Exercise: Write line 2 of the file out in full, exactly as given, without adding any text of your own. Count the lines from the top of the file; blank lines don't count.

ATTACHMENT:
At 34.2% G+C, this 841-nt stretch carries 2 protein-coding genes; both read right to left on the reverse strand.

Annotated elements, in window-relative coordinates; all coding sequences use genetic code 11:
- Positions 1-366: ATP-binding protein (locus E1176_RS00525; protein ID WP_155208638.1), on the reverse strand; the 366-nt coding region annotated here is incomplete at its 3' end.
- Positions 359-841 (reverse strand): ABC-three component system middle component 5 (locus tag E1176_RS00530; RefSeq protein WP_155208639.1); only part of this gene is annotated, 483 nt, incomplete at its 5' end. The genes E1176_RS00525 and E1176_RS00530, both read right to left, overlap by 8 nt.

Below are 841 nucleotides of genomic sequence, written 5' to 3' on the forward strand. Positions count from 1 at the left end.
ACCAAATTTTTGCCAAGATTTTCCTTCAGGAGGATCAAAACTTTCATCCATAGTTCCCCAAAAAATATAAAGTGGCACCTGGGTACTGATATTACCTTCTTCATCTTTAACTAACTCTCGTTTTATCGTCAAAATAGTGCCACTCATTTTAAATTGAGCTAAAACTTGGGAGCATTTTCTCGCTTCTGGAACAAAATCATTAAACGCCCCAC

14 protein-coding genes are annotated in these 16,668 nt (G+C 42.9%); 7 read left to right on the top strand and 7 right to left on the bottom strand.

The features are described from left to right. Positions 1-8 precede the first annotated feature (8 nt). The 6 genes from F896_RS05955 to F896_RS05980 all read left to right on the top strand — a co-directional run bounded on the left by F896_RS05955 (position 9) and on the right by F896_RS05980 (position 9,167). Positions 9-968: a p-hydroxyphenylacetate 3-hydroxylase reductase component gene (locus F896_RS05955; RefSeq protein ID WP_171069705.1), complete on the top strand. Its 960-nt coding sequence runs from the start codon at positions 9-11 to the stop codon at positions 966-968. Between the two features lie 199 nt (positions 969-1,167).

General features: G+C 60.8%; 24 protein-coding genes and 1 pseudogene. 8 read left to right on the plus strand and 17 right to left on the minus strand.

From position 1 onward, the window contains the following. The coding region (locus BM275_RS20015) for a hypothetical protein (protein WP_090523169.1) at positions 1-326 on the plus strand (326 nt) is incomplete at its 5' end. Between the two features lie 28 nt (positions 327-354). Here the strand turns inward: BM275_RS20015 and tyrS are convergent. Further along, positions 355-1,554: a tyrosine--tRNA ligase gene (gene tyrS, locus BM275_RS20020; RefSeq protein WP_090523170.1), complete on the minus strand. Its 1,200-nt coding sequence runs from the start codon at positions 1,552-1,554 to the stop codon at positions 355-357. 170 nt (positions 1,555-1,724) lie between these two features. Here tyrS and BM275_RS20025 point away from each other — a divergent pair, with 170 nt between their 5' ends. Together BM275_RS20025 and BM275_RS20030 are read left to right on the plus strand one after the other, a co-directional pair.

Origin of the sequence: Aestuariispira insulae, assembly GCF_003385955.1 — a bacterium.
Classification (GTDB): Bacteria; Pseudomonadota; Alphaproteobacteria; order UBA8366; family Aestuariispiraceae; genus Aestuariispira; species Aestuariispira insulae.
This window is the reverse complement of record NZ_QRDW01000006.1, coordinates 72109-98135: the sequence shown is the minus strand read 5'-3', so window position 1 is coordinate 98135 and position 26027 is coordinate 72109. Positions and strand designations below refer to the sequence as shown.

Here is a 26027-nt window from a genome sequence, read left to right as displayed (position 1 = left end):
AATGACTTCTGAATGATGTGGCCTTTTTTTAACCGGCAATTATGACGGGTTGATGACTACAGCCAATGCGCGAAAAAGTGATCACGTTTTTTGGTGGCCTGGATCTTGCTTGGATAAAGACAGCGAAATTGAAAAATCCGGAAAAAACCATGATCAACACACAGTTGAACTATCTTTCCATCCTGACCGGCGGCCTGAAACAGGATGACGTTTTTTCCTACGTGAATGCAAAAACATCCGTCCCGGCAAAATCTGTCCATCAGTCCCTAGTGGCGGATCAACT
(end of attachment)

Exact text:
Annotated elements, in window-relative coordinates; all coding sequences use genetic code 11: